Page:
The health care scene is evolving. Rapidly. We all know that. Thanks to legislation, changing patient expectations and physician shortages, we are all in for a roller coaster of changes over the next few years.
But what does this mean for physicians? Plenty. Most importantly, it means physician’s roles in the health care system will change. Drastically. And that means the traits and skills you’ll need to be successful will change, too.
Some traits will endure. Physicians will always need to have a sense of empathy for patients. A love of people. And an uncanny ability to be virtually unflappable in the face of severe stress and anxiety.
But a whole new class of skills is emerging that physicians will undoubtedly need to remain successful when 2015 rolls around. Let’s take a closer peek:
Focusing on life goals—not just health goals. Sure, your patient needs to lose 50 pounds. But her motivation to change lies in her desire to take that vacation with her daughter’s family to Disneyland where she’ll have to walk five hours a day. Helping your patients reach their LIFE goals—not just their health goals—will be a major focus of physicians in the years ahead.
Becoming a translator. Think of all the “languages” you currently speak. Payer language. Physician speak. Pharmacist code. Your patients don’t understand much (if any) of it. But, increasingly, they’re expecting you and the rest of your care team to translate this gobbledygook. If you’re going to deliver care as part of a single experience from your patient’s point of view, you’ll need to speak the right language at the right time to the right person. That means being a good listener—and an excellent translator. You will need to be the center of personalized-to-the-patient-and-caregiver interactions for consumers, fellow providers and other partners.
Collaborating with the enemy (at times). Successful physicians of the future will build alliances with partners and organizations that may have been “enemies” in the past. I’m talking about payers, “competing” physicians and other specialists (and even emerging “competitors” like the “bodega clinics” that are popping up in Los Angeles). In 2015, successful providers will collaborate with payers for better patient outcomes – instead of fighting with them for your fair share of the pie. Put simply: breaking down barriers will be necessary to achieve better outcomes for your patients and your practice.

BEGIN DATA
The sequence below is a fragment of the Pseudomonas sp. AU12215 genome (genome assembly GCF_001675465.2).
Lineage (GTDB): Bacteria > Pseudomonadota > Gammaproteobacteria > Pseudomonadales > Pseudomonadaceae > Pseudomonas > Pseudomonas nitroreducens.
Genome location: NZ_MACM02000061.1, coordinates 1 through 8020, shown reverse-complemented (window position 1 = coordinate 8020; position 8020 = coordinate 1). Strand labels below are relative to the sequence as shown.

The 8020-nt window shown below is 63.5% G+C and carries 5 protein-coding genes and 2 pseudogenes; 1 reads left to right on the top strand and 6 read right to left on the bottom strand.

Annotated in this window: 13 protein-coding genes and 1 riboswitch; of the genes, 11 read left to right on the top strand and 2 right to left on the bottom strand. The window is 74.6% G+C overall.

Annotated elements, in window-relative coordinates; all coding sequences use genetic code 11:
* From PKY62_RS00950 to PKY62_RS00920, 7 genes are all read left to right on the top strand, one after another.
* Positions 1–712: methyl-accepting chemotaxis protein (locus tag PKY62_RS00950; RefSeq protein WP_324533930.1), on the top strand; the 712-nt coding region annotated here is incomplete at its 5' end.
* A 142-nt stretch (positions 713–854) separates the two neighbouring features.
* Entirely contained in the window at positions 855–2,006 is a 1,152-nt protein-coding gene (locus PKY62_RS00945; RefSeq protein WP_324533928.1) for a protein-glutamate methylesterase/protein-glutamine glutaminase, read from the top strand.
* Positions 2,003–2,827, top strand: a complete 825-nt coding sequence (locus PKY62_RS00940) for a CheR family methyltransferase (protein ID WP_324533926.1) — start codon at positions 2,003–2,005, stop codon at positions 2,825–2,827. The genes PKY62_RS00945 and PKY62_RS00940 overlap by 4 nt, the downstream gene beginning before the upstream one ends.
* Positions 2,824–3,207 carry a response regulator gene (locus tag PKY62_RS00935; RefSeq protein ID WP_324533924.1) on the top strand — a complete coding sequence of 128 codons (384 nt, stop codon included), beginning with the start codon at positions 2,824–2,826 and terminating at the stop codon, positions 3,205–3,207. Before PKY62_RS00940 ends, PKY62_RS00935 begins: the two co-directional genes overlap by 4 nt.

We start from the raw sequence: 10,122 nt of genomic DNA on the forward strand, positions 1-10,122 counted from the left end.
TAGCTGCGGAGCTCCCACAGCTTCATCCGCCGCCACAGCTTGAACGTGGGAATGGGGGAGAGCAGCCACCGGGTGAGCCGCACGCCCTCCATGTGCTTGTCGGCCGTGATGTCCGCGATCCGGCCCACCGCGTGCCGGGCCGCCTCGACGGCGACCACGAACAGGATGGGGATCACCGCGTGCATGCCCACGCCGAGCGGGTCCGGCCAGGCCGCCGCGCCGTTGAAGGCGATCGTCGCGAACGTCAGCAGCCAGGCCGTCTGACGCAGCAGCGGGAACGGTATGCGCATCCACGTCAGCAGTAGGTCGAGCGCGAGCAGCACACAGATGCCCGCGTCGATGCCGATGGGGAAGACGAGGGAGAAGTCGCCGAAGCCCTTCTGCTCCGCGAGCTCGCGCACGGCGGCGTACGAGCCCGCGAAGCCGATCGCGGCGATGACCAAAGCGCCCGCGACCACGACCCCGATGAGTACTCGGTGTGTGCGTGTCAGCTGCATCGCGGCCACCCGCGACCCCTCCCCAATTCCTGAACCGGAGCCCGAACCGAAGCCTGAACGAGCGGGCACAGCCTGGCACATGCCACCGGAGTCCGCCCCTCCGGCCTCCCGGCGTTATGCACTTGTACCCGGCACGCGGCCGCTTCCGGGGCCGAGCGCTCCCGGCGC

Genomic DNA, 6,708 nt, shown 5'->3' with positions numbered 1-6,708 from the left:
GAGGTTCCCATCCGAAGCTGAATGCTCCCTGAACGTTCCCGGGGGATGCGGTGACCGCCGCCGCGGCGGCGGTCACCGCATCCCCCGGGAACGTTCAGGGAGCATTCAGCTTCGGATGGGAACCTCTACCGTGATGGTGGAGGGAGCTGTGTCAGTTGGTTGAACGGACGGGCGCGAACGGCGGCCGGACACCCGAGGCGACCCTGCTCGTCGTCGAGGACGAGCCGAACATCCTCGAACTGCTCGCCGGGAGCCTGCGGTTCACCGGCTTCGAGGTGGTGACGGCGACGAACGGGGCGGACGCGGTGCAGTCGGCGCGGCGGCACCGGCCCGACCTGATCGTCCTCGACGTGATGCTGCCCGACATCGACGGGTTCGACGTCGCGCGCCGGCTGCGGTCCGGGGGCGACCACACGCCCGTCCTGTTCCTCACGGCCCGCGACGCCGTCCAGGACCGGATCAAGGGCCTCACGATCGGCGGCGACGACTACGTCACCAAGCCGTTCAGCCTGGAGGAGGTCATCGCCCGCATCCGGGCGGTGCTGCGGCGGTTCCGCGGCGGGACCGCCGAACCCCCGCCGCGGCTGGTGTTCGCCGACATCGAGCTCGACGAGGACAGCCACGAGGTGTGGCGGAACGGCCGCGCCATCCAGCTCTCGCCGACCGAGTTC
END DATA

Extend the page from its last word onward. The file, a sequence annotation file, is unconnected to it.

Changing how you think about the “office visit”. With the growing popularity of e-visits, online, remote, and even retail health visits won’t be considered revenue cannibalization or quality of care compromises in 2015. Instead, they’ll be embraced. Come along for the ride. Primary care physicians will enjoy clinics unclogged of low-reimbursement visits, while patients will feel greater access to care and more control over their own health. Whether these new kinds of visits occur inside an accountable care organization (ACO) in which you participate, or somewhere independent of your practice or hospital, physicians will need to accommodate them as part of the continuum of care.
Communicating with patients—even when they’re not sick. According to a recent study, 80 percent of respondents said it’s their doctor’s job to keep them healthy—not just treat them when they’re sick. What’s more, 50 percent said an email, text or smart phone app with tips could have helped them avoid a past health issue. Clearly, patients want MORE communication—not less—from their physicians. And this trend will only increase as more people get their hands on smart phones and tablets in the years ahead. You’ll be asked to reach out to patients every day via texts and apps—just to check in and offer advice. Keeping patients healthy will be the challenge of the day—and you’ll have to do more communicating than ever to help accomplish that goal.